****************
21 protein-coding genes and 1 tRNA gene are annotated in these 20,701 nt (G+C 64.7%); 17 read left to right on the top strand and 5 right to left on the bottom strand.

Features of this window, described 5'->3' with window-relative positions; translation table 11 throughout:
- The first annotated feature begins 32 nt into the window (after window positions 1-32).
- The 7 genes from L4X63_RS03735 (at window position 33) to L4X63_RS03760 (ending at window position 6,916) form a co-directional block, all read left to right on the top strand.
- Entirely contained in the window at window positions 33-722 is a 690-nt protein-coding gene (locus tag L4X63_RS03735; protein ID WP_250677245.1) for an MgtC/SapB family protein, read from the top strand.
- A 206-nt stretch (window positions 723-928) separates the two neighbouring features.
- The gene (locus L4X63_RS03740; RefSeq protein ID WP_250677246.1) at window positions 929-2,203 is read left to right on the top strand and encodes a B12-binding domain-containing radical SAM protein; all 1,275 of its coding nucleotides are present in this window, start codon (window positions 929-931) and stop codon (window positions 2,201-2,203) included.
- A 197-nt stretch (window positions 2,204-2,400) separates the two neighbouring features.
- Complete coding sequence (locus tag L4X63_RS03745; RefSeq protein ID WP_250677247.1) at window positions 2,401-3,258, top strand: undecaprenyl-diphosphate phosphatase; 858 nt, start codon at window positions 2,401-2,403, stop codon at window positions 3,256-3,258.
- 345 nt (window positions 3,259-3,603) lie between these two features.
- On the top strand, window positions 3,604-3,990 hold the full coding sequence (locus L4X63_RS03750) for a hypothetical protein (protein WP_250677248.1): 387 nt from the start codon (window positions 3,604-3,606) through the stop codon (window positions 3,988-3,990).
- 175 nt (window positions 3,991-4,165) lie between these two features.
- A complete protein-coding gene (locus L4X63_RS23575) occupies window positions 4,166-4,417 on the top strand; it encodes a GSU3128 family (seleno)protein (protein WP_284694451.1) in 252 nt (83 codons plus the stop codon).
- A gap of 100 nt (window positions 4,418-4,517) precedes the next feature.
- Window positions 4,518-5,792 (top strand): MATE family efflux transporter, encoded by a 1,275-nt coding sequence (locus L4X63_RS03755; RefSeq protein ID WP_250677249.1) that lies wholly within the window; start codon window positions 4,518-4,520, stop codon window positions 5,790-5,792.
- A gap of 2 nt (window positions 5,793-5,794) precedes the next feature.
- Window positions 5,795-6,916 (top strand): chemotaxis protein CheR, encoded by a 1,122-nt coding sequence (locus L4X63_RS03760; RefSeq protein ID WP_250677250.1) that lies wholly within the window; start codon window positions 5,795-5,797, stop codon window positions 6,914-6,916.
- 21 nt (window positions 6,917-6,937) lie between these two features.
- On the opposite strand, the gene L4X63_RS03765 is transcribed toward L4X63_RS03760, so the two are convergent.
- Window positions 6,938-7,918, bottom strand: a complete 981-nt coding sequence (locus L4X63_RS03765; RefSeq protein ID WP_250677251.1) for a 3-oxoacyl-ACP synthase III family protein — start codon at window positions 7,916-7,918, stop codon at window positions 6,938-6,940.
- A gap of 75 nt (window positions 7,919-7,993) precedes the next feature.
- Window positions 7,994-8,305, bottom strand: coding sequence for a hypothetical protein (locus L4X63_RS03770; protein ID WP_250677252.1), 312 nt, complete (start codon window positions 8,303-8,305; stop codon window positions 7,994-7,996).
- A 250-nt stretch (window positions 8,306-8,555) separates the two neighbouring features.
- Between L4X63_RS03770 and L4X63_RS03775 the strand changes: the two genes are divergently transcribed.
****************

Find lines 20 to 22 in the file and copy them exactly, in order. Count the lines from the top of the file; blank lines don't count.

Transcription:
- Window positions 6,938-7,918, bottom strand: a complete 981-nt coding sequence (locus L4X63_RS03765; RefSeq protein ID WP_250677251.1) for a 3-oxoacyl-ACP synthase III family protein — start codon at window positions 7,916-7,918, stop codon at window positions 6,938-6,940.
- A gap of 75 nt (window positions 7,919-7,993) precedes the next feature.
- Window positions 7,994-8,305, bottom strand: coding sequence for a hypothetical protein (locus L4X63_RS03770; protein ID WP_250677252.1), 312 nt, complete (start codon window positions 8,303-8,305; stop codon window positions 7,994-7,996).